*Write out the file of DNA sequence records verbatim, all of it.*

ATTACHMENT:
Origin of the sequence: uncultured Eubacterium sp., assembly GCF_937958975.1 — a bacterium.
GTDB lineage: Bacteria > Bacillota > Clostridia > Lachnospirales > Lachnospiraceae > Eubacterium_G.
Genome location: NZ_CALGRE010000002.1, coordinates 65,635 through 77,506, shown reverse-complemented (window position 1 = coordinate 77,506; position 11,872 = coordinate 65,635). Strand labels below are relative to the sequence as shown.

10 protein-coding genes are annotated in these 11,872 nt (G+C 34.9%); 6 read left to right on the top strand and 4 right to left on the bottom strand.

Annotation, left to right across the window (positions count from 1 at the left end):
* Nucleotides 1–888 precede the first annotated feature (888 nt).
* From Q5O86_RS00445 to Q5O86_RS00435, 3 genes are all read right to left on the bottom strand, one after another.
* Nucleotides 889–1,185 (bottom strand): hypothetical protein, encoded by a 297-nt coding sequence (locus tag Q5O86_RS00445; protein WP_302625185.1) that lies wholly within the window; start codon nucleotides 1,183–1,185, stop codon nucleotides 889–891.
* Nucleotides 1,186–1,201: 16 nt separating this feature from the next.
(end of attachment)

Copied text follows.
Origin of the sequence: uncultured Eubacterium sp., assembly GCF_937958975.1 — a bacterium.
GTDB lineage: Bacteria > Bacillota > Clostridia > Lachnospirales > Lachnospiraceae > Eubacterium_G.
Genome location: NZ_CALGRE010000002.1, coordinates 65,635 through 77,506, shown reverse-complemented (window position 1 = coordinate 77,506; position 11,872 = coordinate 65,635). Strand labels below are relative to the sequence as shown.

10 protein-coding genes are annotated in these 11,872 nt (G+C 34.9%); 6 read left to right on the top strand and 4 right to left on the bottom strand.

Annotation, left to right across the window (positions count from 1 at the left end):
* Nucleotides 1–888 precede the first annotated feature (888 nt).
* From Q5O86_RS00445 to Q5O86_RS00435, 3 genes are all read right to left on the bottom strand, one after another.
* Nucleotides 889–1,185 (bottom strand): hypothetical protein, encoded by a 297-nt coding sequence (locus tag Q5O86_RS00445; protein WP_302625185.1) that lies wholly within the window; start codon nucleotides 1,183–1,185, stop codon nucleotides 889–891.
* Nucleotides 1,186–1,201: 16 nt separating this feature from the next.